The panelists were Patti Roer, associate counsel at Wiggin & Dana LLP in Stamford, Conn.; Christopher Keegan, regional practice leader for information risk at Marsh-FINPRO in New York; Mark Keeley, a partner at PricewaterhouseCoopers LLP in Hartford, Conn.; and Hank Zupnick, CIO at GE Real Estate in Stamford, Conn.
Questions were posed by Computerworld’s Thomas Hoffman, the panel moderator and by members of the audience.
Excerpts of that discussion follow.
What are the biggest stumbling blocks that companies are facing in their Sarbanes-Oxley initiatives?
Keeley: The amount of resources they think this is going to take. Companies are really struggling with how broad this needs to be. You don’t have to assign resources to do all of your procedures all over again. [Most companies] have procedure policy manuals in place.
What’s the status of GE’s compliance efforts?
Zupnick: General Electric, which GE Real Estate is a part of, has taken a very proactive and aggressive approach to Sarbanes-Oxley. The government mandates that [the deadline for] compliance is June 2004 [for publicly held companies with a market cap exceeding $75 million], but we will be fully compliant by the end of this year.
We’ve determined that good governance is good business. We believe it will build and maintain investor confidence, and customer confidence as well. So we are looking at our processes and our procedures and making sure that they are all air-tight.
One of the biggest challenges is estimating the amount [of staff time and work] that is needed. Sarbanes-Oxley has not yet been tested in the courts. And what company wants to be the test case because they haven’t done as much as they should have?
Patti, what are the legal issues you’ve been focusing on most with clients?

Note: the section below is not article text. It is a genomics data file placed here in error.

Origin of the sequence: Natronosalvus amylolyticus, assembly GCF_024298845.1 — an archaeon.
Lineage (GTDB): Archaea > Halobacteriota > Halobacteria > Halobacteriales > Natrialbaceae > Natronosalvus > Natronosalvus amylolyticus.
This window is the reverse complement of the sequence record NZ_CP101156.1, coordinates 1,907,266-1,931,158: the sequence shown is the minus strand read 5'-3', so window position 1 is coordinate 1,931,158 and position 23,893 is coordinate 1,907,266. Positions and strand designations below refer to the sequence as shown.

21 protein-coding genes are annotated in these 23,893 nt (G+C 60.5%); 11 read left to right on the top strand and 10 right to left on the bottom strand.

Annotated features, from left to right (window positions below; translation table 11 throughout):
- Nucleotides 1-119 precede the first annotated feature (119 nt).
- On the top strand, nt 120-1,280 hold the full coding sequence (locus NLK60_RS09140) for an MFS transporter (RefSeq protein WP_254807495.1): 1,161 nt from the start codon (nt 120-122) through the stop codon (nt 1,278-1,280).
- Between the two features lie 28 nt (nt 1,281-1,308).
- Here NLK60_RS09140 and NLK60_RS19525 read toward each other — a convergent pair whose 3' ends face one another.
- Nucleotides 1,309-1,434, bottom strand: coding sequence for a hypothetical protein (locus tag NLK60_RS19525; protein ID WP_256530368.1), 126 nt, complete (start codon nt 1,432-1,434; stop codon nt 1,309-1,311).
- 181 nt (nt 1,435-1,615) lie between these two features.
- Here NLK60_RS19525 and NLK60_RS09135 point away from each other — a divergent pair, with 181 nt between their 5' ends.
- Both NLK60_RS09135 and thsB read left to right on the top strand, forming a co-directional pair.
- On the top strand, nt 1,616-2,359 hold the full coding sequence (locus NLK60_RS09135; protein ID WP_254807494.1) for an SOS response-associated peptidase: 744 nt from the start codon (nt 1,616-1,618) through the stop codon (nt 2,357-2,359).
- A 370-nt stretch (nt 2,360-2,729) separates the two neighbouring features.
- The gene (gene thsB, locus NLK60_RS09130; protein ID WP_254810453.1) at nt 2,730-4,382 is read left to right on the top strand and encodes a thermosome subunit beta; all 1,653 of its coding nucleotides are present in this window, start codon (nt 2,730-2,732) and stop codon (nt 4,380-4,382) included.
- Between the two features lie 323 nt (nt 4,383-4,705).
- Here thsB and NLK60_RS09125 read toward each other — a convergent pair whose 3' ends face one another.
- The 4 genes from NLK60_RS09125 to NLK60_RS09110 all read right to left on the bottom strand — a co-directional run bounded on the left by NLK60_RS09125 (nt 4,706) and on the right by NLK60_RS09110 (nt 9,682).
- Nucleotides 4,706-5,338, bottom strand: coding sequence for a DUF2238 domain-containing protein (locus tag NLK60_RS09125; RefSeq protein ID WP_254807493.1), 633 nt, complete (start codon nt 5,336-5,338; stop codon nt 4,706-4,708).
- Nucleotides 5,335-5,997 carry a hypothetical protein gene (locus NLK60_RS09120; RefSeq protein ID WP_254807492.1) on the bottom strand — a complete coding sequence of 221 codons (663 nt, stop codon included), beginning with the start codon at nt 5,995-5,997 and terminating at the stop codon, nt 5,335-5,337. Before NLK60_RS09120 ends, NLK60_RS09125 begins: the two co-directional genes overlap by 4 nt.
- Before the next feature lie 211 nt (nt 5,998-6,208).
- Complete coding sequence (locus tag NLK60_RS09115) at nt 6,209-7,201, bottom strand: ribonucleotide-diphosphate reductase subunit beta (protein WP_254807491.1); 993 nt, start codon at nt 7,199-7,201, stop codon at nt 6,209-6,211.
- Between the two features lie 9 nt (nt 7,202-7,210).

Roer: The biggest area we’ve been dealing with is document management, document retention and destruction policies. A lot of the work falls on in-house legal counsel, but we’re finding more and more that the role of the IT staff [in locating and isolating data] is critical.
Do middle managers need to obtain directors' and officers' (D&O) insurance in the event of shareholder or investor lawsuits? What are the D&O implications for IT executives?
Keegan: From a Sarbanes viewpoint, we’re looking at the board of directors. They’re responsible for pushing this down through the ranks.
That’s not to say that if you’re not on the board you shouldn’t have insurance. [Shareholders and investors] will sue anybody and everybody they think has responsibility for failure [over controls]. Whether you’re legally responsible for those decisions or not, you may end up with defense costs.
Because companies will have to document and certify the procedural controls they have in place, will this prevent companies from outsourcing?
Keeley: Some of my more astute clients have said, "This is not new stuff. Controls are controls." They [the SEC] are asking the same thing in this controls framework that they were asking 10, 20 years ago.
If you outsource controls, you should ask your outsourcer to prepare a report for you with a SAS 70 opinion [an IT certification approach]. That’s been around for over a decade, and that takes you a long way toward Sarbanes [compliance], because it shows that the outsourcer has had to go through that controls exercise.
What do CIOs need to concern themselves with?